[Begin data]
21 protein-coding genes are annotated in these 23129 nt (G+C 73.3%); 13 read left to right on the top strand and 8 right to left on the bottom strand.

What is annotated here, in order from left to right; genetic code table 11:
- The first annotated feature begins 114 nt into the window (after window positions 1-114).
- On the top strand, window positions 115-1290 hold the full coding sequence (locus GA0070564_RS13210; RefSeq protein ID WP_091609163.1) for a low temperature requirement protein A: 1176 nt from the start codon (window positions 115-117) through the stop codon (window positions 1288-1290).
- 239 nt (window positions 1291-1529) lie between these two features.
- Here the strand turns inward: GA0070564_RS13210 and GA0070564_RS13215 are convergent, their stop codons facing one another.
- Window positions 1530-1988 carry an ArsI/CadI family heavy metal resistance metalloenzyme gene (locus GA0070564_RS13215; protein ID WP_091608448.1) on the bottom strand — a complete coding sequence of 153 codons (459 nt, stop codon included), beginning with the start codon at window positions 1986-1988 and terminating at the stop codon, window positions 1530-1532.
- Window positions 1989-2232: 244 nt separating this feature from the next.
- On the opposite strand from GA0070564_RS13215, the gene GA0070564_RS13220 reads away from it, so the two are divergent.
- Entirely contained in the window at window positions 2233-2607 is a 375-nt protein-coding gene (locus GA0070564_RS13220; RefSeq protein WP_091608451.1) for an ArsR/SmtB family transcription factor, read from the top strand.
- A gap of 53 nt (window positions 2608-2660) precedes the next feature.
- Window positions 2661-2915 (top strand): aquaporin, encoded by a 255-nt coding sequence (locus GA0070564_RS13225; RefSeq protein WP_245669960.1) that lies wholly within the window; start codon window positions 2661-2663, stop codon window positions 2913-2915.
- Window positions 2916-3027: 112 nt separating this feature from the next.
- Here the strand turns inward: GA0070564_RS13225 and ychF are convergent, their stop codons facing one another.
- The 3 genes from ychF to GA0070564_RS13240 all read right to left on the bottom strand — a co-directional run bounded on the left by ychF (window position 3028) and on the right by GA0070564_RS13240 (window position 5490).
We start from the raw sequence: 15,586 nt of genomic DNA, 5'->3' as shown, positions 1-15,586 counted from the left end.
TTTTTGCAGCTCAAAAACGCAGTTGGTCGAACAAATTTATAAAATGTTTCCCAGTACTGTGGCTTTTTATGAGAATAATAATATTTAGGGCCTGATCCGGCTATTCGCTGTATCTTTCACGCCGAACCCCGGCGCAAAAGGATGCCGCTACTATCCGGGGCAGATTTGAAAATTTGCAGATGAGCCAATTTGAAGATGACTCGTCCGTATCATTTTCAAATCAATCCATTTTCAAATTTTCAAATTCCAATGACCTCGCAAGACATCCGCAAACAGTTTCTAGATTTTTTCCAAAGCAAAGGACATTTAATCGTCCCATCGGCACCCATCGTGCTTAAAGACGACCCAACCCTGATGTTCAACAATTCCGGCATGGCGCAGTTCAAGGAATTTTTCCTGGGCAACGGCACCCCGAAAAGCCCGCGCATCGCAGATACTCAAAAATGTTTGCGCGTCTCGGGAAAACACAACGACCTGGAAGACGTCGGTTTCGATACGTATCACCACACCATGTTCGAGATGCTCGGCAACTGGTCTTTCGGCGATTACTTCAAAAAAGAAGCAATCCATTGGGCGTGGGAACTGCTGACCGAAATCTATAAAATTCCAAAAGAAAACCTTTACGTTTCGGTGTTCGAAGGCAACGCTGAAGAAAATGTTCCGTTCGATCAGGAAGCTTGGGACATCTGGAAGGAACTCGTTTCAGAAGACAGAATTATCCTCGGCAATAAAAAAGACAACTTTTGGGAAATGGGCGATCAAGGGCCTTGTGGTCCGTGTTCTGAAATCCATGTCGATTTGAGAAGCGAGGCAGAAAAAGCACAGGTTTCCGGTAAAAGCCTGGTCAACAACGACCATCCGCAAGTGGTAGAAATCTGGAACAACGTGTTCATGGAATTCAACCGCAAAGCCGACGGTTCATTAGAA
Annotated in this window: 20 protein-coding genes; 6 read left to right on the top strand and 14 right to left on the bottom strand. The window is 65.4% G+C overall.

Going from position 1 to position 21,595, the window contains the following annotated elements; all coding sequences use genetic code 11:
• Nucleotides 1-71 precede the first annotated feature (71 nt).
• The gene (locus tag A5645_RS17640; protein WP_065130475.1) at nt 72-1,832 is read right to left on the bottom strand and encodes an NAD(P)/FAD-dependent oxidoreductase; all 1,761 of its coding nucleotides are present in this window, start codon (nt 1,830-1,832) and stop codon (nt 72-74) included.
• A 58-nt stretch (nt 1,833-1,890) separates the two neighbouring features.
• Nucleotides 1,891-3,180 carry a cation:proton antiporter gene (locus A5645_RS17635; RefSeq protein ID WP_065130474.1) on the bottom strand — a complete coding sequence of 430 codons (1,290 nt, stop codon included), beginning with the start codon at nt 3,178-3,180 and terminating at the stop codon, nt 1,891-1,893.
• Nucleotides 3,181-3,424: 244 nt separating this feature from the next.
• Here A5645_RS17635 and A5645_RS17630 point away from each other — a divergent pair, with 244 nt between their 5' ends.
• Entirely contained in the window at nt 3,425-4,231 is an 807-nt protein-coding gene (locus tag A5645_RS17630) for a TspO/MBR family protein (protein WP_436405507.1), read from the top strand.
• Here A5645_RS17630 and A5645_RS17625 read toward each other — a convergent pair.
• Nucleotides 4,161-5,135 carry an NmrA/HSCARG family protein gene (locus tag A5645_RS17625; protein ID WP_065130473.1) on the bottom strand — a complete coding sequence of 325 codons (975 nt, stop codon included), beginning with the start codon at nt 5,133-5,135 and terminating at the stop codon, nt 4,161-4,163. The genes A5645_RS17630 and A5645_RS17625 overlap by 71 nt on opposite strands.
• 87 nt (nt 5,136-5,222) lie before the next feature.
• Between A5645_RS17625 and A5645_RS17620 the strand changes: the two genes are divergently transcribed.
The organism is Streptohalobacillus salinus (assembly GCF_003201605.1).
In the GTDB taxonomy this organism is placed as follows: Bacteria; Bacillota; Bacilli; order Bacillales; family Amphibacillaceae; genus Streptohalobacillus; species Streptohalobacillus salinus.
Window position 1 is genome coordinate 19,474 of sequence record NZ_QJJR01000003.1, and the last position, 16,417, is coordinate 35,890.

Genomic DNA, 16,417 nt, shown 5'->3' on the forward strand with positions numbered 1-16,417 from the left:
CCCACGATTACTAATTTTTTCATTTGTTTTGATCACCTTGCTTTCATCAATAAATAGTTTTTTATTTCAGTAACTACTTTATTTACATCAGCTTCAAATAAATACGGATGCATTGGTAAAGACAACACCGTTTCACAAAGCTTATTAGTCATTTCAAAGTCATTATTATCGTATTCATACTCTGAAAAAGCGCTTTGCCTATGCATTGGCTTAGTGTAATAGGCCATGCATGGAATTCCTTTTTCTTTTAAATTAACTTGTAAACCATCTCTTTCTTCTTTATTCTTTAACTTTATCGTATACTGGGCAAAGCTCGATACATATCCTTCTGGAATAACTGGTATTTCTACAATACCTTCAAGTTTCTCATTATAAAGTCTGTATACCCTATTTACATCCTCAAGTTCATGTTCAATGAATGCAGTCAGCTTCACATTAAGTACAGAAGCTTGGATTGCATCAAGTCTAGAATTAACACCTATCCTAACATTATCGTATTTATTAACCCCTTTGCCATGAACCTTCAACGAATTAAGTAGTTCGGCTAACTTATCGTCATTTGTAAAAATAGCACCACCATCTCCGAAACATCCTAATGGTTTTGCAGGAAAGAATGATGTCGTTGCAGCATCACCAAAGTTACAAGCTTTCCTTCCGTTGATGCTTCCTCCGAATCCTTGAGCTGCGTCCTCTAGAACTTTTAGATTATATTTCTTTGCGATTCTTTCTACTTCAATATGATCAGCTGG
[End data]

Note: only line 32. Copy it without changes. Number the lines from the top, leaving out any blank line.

In the GTDB taxonomy this organism is placed as follows: Bacteria; Bacillota; Bacilli; order Bacillales; family Amphibacillaceae; genus Streptohalobacillus; species Streptohalobacillus salinus.